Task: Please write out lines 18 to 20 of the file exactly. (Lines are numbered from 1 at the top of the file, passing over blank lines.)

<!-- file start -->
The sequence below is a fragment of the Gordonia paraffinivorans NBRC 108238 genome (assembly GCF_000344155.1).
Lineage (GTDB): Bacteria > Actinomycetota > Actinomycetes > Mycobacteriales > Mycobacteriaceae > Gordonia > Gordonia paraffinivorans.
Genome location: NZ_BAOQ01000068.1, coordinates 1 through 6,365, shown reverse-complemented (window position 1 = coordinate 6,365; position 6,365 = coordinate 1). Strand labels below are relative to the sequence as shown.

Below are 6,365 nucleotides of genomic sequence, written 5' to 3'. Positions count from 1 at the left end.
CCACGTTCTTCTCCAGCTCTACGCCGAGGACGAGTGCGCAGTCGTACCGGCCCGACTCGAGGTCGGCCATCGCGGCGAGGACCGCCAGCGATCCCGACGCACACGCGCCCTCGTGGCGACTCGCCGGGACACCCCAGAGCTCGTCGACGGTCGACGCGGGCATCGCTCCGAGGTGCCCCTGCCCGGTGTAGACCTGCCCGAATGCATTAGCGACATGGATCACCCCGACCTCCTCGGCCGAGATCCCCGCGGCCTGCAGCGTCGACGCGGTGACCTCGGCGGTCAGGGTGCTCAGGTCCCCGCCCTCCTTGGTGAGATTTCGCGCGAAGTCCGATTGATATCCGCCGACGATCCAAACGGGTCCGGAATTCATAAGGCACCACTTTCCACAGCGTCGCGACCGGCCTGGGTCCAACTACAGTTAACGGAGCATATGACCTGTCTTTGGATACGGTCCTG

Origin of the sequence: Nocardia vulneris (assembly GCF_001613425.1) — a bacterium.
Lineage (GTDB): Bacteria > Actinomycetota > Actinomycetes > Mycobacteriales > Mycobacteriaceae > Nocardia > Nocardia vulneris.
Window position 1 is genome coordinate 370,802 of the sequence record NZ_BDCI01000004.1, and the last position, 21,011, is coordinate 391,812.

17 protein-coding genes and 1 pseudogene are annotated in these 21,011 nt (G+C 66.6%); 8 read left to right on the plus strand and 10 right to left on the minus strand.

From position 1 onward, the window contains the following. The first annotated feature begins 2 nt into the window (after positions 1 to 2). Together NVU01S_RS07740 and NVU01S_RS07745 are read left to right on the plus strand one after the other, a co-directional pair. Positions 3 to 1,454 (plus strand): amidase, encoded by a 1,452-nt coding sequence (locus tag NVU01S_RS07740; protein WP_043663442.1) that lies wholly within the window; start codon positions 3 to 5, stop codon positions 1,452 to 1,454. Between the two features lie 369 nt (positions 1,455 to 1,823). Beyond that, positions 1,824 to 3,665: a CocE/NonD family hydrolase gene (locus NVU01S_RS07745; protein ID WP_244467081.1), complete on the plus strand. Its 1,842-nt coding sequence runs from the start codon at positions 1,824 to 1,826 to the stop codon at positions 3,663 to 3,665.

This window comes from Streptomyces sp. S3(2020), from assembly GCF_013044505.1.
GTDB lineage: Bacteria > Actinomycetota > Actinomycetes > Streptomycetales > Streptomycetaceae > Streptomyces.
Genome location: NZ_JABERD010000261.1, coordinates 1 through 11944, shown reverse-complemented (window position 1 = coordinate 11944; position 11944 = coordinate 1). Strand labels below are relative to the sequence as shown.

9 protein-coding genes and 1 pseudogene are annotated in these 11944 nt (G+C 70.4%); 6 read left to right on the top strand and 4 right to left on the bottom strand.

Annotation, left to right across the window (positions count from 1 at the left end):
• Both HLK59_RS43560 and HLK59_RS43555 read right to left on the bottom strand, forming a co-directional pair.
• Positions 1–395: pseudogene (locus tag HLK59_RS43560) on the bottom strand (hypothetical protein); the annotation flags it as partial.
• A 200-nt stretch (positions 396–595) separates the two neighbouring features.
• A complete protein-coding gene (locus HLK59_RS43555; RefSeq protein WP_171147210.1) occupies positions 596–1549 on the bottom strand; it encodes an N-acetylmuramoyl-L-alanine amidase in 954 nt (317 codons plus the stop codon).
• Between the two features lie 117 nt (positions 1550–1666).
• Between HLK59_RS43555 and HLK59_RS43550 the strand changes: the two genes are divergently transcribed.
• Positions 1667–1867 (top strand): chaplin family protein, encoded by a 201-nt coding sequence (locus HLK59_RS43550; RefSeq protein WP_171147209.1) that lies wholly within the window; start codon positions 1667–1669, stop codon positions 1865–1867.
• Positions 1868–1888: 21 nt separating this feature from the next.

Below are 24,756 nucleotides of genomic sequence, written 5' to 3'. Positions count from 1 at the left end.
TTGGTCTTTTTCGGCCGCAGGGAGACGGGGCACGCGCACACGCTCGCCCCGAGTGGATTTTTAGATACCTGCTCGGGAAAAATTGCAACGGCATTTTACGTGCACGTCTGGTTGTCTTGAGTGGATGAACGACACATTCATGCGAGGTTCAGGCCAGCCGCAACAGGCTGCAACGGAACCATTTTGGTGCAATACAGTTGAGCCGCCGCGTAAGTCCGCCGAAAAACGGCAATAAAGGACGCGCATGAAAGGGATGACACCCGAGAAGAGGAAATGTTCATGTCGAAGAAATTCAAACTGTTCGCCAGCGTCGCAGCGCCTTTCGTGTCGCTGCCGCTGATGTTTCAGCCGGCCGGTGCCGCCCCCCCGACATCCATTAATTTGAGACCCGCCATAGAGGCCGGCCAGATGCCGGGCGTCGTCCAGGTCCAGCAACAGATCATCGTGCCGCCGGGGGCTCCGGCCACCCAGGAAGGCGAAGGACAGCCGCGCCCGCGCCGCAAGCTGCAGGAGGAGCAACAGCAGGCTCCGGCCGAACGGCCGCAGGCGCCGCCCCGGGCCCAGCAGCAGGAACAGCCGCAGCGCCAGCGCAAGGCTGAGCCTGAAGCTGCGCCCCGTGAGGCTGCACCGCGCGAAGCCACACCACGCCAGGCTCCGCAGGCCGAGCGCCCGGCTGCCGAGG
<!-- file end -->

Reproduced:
• A 200-nt stretch (positions 396–595) separates the two neighbouring features.
• A complete protein-coding gene (locus HLK59_RS43555; RefSeq protein WP_171147210.1) occupies positions 596–1549 on the bottom strand; it encodes an N-acetylmuramoyl-L-alanine amidase in 954 nt (317 codons plus the stop codon).
• Between the two features lie 117 nt (positions 1550–1666).